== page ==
If the leading and trailing edges are considered as the tips of levers, rotating about a common focal point, then the frictional force on the leading lever A pulls the lever into the drum, whilst that on B pushes the lever away. This amplification of the braking effort by the self-servo action is not without drawbacks. Any deviation from the assumed coefficient of friction of the linings could result in either “grabbing” of the brakes or a hazardous braking underperformance.
Types of friction lining.
Difficult to find information that isn’t influenced by commercial self-interests; such is the enthusiasm shown by the marketing fraternity that one bit of “puffery” even described their linings as having low wear and anti-friction properties. Original type asbestos based linings were banned in 1998 due to the alarming numbers of garage mechanics suffering from asbestos related diseases, sometimes taking up to 40 years to develop.
Initially, organic fibres such as those from coconuts, bonded by high pressure and resin based adhesives were used. Since then, synthetic linings have been introduced using fibre-glass and Aramid fibres.
Manufacturers tend to keep quiet about their recipe, as up to 20 ingredients may have to be blended to produce an inexpensive high friction material that’s strong, yet flexible enough to be shaped, capable of withstanding high temperatures without fading, non-abrasive to brake drums yet resistant to wear, able to work when wet and not squeal. Some linings include a thin wire mesh of brass, zinc and even steel to stabilise the friction value by conducting heat away from the operating surface and also to strengthen the lining material.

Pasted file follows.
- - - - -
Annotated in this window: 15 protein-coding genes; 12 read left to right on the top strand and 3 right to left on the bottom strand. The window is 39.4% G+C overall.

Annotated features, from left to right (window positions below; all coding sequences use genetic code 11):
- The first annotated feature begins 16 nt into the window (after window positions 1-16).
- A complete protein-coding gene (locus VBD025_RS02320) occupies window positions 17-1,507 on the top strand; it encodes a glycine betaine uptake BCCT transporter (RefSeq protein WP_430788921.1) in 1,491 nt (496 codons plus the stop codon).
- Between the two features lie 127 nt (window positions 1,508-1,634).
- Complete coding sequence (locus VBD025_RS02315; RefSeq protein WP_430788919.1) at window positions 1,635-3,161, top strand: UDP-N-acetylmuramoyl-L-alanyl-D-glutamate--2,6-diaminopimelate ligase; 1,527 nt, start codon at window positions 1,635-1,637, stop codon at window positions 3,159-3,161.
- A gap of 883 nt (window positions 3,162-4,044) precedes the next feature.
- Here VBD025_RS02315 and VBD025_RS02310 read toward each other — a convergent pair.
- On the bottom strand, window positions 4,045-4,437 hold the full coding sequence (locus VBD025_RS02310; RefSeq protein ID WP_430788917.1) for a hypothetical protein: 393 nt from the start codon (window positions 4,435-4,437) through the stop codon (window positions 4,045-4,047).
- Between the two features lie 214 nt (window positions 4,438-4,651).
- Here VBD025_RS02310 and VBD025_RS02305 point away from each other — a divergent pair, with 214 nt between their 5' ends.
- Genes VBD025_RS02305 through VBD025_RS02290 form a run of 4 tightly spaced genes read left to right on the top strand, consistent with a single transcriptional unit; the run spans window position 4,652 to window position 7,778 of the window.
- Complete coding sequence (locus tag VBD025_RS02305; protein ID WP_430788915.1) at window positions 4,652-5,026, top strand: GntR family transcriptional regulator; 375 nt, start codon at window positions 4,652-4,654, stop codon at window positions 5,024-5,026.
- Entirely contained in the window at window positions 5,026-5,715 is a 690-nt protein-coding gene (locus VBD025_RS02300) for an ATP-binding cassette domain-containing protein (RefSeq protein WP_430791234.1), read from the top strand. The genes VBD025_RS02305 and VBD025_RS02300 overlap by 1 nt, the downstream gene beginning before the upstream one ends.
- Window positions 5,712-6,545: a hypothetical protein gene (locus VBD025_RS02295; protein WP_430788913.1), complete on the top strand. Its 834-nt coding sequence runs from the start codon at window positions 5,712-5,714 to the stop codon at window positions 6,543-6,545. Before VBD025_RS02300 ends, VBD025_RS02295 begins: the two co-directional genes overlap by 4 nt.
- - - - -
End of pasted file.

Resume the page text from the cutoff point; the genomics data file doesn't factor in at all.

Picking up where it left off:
Woven linings with their characteristic hexagonal pattern have been largely augmented by moulded linings, which are easier to produce, although possibly less robust.
There’s no clear indication that brake linings are more suitable for cast iron drums than for steel ones, as the only recommendations that I’ve found suggest that cold-rolled steel harder than Brinnell 180 and close-grained cast iron are equally suitable. However, cast iron is the preferred material due to its greater dimensional stability and hence freedom from warping due to heat; cast aluminium with cast iron linings are also recommended.
Take care when following recommendations on internet Forum sites, for example one recommendation for “Green Gripper Linings” with a higher coefficient of friction u was countered by a warning that such linings wear the drums out.
Dynamic friction coefficient u for most linings is in the range 0.35 to 0.42. Codes on modern linings identify the hot and cold values of u. E is up to 0.35, F is up to 0.45, G is up to 0.55, H is greater than 0.55. These codes do not address the hardness or wear rates.
Soft linings tend to have a higher u, but are more prone to fade at high temperatures, hence being suitable for normal driving. Hard linings suitable for “sporty” driving resist fade, but inherently have a lower u which can be enhanced by adding metal particles. These particles, being abrasive, are bad news for drums no longer being made.
Look out at auto-jumbles for MO/27/1 which could be an asbestos based soft lining. Soft linings need occasional inspection of the front leading shoes as these account for 45% of the braking effect and wear down heavily. Clean drums with a damp rag and then dispose of rag in a plastic bag. Avoid the use an air-line to blow dust out.
There’s a bewildering choice of linings, as some suppliers offer linings intended for industrial uses, such as wind turbine speed brakes. Being able to specify a specific soft lining material, that others have found effective, would need the collective input of many fellow classic car owners whose choice would have been guided by knowledgeable brake lining suppliers. Is this an “action” point?
Figure 4 – Master brake cylinder.
When the piston is pushed forward, fluid is pumped out to operate the wheel cylinders. On the release of the piston, the brake shoe return springs force fluid to return the piston back to its origin. However, if any fluid were to leak out under pressure, the piston would not fully return (the return displacement of the shoes is limited by the adjustment cams) and thus any volume “compensation” of the fluid through the By-Pass port would be prevented. Adding an internal spring pushes the piston right back, creating a partial vacuum that draws fluid past the master cup via the piston’s chamber.